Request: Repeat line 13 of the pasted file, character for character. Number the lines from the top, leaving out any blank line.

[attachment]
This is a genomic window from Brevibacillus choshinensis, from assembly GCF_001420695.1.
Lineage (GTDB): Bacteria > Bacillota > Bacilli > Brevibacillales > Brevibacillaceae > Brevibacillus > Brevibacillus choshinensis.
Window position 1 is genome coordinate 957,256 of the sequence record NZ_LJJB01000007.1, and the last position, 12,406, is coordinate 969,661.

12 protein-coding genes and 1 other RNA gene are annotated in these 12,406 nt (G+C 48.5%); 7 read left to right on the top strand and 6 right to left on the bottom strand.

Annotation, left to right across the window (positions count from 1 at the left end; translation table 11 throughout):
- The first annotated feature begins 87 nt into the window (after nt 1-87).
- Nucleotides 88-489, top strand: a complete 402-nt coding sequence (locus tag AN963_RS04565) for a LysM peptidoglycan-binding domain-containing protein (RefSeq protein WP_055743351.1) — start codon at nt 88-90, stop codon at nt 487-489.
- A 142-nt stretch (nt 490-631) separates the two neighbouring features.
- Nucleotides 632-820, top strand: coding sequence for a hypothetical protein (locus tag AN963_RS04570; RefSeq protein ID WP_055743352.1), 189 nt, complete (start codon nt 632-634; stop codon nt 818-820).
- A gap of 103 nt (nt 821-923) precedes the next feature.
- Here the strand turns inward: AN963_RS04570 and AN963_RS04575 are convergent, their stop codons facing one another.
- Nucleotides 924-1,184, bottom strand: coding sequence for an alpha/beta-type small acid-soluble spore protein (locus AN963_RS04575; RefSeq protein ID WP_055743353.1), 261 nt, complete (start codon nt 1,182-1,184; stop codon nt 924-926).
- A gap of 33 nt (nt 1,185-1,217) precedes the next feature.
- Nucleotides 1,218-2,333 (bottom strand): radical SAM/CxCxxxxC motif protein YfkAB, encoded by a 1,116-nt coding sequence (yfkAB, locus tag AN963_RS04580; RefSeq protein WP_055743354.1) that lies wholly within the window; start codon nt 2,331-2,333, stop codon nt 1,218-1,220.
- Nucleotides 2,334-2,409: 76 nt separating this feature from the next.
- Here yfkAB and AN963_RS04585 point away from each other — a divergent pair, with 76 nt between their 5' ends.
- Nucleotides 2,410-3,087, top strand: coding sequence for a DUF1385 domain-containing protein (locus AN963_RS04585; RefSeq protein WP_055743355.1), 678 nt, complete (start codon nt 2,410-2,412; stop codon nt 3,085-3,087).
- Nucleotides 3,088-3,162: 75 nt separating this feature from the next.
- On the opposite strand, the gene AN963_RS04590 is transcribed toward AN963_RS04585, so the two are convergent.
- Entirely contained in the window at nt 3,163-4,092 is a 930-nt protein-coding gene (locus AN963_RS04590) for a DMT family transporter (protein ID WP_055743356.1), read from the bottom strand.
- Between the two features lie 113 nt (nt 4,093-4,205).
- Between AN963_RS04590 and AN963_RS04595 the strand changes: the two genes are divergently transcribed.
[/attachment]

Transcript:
- A gap of 33 nt (nt 1,185-1,217) precedes the next feature.